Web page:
The American Library Association has collected data on the perspectives of 1,000 Americans on the increasingly-popular practice of book banning in America.
While the practice of book banning is nothing new, there has been a significant increase in the number of states partaking in it across states in America.
In light of this, the American Library Association commissioned a national poll that surveyed 1,000 voters and 472 parents of children in public schools. Major findings revealed that 71% of voters oppose efforts to remove books from public libraries, including majorities of voters across party lines, revealing that the practice is far from a partisan issue.
Further results from the survey demonstrated that “large majorities of voters (75%) and parents (80%) have quite a lot or a great deal of confidence in their local libraries to make good decisions about what books to include in their collections and make available in their communities.”
Books focusing on LGBTQ and racial issues that critics say are inappropriate for students are being banned across the country. Now, some librarians are joining together to protest those bans. https://t.co/1k0YFhbJ92
— PEN America (@PENamerica) March 26, 2022
Voters and parents also affirmed the importance of giving young people access to books and not allowing individual parents to decide what books are available to other people’s children, as well as large majorities of voters (75%) and parents (80%) expressing that “they have quite a lot or a great deal of confidence in their local libraries to make good decisions about what books to include in their collections and make available in their communities.”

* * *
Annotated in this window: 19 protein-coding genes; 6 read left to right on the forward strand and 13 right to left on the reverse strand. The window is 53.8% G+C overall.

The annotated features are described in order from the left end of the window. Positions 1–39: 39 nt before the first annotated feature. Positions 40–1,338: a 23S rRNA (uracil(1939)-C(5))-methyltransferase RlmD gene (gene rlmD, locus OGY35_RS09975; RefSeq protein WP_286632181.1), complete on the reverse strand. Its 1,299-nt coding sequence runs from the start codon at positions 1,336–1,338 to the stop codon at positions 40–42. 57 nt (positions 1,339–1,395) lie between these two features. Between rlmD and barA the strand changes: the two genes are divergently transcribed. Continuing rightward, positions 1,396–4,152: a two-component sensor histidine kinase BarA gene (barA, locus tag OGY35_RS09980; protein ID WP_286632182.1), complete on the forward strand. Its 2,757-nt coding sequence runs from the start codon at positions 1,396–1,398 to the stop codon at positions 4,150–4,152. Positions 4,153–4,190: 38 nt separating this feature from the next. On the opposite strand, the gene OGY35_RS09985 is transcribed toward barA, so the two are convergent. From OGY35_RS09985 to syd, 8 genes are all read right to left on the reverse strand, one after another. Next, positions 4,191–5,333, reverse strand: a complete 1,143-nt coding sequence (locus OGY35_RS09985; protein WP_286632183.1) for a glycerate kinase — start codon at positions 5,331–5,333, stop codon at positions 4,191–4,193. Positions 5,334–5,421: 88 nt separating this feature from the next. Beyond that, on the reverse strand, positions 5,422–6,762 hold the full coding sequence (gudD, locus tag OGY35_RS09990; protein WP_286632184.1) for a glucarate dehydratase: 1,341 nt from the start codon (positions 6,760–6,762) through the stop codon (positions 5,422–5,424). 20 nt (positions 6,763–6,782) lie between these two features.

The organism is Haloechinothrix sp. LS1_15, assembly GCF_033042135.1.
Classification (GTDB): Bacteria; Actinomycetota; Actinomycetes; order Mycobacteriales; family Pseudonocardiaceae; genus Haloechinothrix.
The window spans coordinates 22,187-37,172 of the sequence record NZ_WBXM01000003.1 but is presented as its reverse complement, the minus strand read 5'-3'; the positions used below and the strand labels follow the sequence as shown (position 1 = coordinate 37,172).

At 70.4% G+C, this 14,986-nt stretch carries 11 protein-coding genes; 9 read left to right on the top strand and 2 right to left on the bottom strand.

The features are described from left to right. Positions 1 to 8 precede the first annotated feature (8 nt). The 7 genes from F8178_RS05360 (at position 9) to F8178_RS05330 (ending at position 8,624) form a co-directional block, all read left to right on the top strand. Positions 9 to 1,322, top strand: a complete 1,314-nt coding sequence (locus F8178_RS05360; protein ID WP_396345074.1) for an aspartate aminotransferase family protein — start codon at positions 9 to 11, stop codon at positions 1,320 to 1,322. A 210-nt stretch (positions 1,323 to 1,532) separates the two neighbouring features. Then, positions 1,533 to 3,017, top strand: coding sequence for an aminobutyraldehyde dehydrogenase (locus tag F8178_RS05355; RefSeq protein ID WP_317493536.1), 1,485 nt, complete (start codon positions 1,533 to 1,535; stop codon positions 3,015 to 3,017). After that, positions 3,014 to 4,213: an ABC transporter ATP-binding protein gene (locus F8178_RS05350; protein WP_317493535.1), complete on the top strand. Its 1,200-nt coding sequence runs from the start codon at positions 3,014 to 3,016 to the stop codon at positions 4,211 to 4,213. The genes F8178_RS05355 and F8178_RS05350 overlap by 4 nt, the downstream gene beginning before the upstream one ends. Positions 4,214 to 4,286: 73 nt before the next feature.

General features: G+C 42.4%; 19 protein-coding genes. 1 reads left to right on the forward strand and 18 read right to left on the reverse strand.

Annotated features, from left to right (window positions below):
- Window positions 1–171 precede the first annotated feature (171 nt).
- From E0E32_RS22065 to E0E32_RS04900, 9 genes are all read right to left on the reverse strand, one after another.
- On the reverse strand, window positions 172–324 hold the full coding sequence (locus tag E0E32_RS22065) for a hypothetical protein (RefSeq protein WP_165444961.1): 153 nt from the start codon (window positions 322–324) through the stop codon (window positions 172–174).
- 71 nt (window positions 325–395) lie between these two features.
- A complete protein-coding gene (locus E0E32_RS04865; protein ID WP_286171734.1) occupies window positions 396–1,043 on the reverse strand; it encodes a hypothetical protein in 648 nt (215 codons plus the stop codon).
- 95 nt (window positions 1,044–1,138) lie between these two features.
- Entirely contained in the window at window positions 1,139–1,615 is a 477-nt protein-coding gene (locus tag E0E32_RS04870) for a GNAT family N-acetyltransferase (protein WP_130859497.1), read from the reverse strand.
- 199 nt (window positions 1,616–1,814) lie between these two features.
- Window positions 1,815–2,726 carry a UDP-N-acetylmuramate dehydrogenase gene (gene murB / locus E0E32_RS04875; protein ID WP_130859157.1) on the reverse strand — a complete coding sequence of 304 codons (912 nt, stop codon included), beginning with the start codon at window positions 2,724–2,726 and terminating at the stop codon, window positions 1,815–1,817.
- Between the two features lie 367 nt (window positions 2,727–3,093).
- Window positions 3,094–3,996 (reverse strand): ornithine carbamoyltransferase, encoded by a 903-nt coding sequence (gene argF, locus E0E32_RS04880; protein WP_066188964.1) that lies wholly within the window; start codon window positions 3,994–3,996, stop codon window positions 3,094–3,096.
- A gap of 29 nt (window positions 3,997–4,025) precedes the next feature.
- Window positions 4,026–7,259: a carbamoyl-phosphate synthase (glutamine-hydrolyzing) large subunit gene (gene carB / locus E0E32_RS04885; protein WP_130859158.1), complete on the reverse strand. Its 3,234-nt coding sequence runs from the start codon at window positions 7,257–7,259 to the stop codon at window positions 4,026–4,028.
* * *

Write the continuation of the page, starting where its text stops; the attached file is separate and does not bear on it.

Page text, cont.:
When you’re showing off the next book you want banned with the perfect edges and everything to underscore to everyone you haven’t actually read it pic.twitter.com/XNBqBOlxsC
— Alexandria Ocasio-Cortez (@AOC) March 22, 2022
In a statement, ALA President Patty Wong said, “the survey results confirm what we have known and observed: that banning books is widely opposed by most voters and parents. As a career librarian who began my career in public libraries working with children, I’m thrilled to see that parents have a high degree of confidence in school libraries’ decisions about their collections and very few think that school librarians ignore parents’ concerns. This truly validates the value and integrity of library professionals at a time when many are feeling burnt out because of accusations made by small but loud groups.”
“Many on the right, for all their braying about cancel culture, have embraced an even more extreme version of censoriousness…, with laws that would ban books, stifle teachers and discourage open discussion in classrooms.” https://t.co/rQcmyDRCLn
— Joy Castro (@_JoyCastro) March 26, 2022
Read all the key findings on the ALA website.